• I can't believe this, I am so upset!

The best way to distinguish one sentence from the other is to memorize what each type of sentence does, for instance you can say, declarative sentences are the statement sentences, interrogative sentences are the question sentences, imperative sentences are the request and command sentences, or the giving order sentences, and exclamatory sentences are the ones that show a strong feeling or emotion. You should also take a piece of paper, and make four rows, and on the top of each row write the names of the different types of sentences; declarative, interrogative etc. and under those names (declarative, interrogative etc.) write 5-10 sentences each, that apply to the kind of sentence, for instance in one column you'll write down declarative and underneath you would write down 5-10 sentences that make a statement. Try reading to, and see if you can spot the different types of sentences. It may be easier to visibly see in writing which sentences are what; you can also use this sheet of paper to refer back to. It may be tricky to distinguish the sentences but with a little practice it will all get easier.
Good luck everyone!

salam sayang

Sentence Structures

Assalamualaikum and hello everyone!! Today I want to share about sentence structures.
There are 4 structures of sentence that we have to know. They are simple sentence, compound sentence, complex sentence and compound-complex sentence.

  1. Simple sentences:

A simple sentence has only one independent clause and it only have 1 subject and 1 predicate. It can be a short sentence or it can be long.It does NOT contain either a dependent clause or another simple sentence.

  • short simple sentence: The dog barked.
  • long simple sentence: Leaning first this way and then that, the large tan dog with a wide black collar barked loudly at the full moon last night from under the lilac bush in the shadow of the north side of the house. 

The simple sentence may have a compound subject: The dog and the cat howled.
  • It may have a compound verb: The dog howled and barked.
  • It may have a compound subject and a compound verb: The dog and the cat howled and yowled, respectively

2. Compound sentences:

A compound sentence has two or more clauses or consist of two or more simple sentences joined by

(1) a comma followed by a coordinating conjunction (and, but, or, nor, for, yet, so): The dog barked, and the cat yowled.
(2) a semicolon: The dog barked; the cat yowled.
(3) a comma, but ONLY when the simple sentences are being treated as items in a series:
The dog barked, the cat yowled, and the rabbit chewed. 


  • (We stayed behind) and (finished the job)- 2 clauses
  • (We stayed behind) and (finished the job), then (we went home)- 3 clauses

The clauses in a compound sentence are joined by co-ordinating conjunctions:

  • John shouted and everybody waved.
  • We looked everywhere but we couldn’t find him.
  • They are coming by car so they should be here soon.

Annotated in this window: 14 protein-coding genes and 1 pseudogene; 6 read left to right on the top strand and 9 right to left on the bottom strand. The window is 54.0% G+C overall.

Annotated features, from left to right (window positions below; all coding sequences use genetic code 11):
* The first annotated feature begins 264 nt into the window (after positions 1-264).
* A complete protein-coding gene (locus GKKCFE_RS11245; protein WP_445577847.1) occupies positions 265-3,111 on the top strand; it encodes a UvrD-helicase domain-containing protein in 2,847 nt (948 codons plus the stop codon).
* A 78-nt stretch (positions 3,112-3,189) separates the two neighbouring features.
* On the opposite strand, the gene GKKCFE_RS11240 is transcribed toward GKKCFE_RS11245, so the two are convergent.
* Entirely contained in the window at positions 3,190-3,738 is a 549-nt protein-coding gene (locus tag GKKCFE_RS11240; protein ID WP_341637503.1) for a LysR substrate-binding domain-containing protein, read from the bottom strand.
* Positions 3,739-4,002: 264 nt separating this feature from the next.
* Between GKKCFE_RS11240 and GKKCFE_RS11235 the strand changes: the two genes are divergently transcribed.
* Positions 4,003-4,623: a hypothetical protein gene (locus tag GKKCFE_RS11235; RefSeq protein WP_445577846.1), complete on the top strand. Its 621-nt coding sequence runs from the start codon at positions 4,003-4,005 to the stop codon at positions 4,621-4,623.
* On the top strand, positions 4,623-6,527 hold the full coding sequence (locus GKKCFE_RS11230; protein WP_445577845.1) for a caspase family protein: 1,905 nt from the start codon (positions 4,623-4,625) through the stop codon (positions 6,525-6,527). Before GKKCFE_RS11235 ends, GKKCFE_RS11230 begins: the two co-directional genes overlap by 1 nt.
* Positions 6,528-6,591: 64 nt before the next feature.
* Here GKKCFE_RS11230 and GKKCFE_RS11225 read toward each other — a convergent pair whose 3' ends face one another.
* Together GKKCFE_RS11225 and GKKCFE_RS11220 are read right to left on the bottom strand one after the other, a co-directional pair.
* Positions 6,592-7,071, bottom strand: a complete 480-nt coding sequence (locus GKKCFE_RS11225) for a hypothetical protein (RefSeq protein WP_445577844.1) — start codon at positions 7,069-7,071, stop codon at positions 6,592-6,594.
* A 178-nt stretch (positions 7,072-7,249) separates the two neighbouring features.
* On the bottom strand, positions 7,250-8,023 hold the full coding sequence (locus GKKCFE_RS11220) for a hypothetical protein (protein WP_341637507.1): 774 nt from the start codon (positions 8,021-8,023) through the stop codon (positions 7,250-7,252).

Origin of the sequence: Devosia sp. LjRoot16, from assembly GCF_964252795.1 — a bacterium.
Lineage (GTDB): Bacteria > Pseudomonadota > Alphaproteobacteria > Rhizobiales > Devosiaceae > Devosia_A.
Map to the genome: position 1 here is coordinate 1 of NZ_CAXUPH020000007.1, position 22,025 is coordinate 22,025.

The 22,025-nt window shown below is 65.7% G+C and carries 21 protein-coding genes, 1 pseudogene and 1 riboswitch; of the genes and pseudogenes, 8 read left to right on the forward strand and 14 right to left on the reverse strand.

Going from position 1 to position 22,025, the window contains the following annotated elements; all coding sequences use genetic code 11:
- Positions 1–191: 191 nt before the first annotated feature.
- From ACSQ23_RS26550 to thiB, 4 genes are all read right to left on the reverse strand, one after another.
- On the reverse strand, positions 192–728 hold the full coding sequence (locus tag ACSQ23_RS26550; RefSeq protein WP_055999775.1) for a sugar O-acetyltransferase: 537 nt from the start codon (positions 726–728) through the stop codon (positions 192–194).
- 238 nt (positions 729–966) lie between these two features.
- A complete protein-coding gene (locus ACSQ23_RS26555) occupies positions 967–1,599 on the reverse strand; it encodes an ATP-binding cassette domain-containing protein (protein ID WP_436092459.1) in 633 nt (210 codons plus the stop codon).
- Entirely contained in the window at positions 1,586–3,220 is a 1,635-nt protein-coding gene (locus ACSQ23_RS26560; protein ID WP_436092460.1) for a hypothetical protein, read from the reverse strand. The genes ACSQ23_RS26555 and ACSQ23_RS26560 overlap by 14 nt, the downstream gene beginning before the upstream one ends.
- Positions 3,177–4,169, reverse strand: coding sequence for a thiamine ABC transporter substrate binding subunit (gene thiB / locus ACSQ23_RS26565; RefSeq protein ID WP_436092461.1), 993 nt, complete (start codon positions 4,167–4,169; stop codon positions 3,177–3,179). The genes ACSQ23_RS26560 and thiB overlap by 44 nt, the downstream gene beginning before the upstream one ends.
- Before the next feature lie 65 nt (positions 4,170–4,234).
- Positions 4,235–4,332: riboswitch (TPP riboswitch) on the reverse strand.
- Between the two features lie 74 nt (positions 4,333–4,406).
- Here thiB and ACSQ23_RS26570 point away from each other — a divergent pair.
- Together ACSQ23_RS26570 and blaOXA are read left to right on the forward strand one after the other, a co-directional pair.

The common coordinating conjunctions are:

and – but – or – nor – so – then – yet - for

3. Complex sentences:

A complex sentence has a main/independent clause and one or more subordinating/dependent clause. 

  • Her father died when she was very young

=Her father died (main clause)
=when (subordinating conjunction)
=she was very young (adverbial clause)

  • She had a difficult childhood because her father died when she was very young.

=She had a difficult childhood (main clause)
=because (subordinating conjunction)
=her father died (adverbial clause)
=when (subordinating conjunction)
=she was very young (adverbial clause).

#Some subordinate clauses can come in front of the main clause:

  • Although a few snakes are dangerous most of them are quite harmless

=Although (subordinating conjunction)
=some snakes are dangerous (adverbial clause)
=most of them are harmless (main clause).

#A sentence can contain both subordinate and coordinate clauses:

  • Although she has always lived in France, she speaks fluent English because her mother was American and her father was Nigerian

=Although (subordinating conjunction)
=she has always lived in France (adverbial clause),
=she speaks fluent English (main clause)
=because (subordinating conjunction)
=her mother was American (adverbial clause)
=and (coordinating conjunction)

=her father was Nigerian (adverbial clause).

4. Compound-complex sentences:

A compound-complex sentence is made from two independent clauses and one or more dependent clauses.

1. Although I like to go camping, I haven't had the time to go lately, and I haven't found anyone to go with.
  • independent clause: "I haven't had the time to go lately"
  • independent clause: "I haven't found anyone to go with"
  • dependent clause: "Although I like to go camping... "
* * * * * * * * * *
 2. We decided that the movie was too violent, but our children, who like to watch scary movies, thought that we were wrong.
  • independent clause: "We decided that the movie was too violent"
  • independent clause: "(but) our children thought that we were wrong"
  • dependent clause: who like to watch scary movies

Compound-complex sentences are very common in English, but one mistake that students often make is to try to write them without having mastered the simple sentencescompound sentences, and complex sentences first.
If this is a confusing lesson, return to it later after completing the next three lessons (Lessons Six, Seven, and Eight).

salam sayang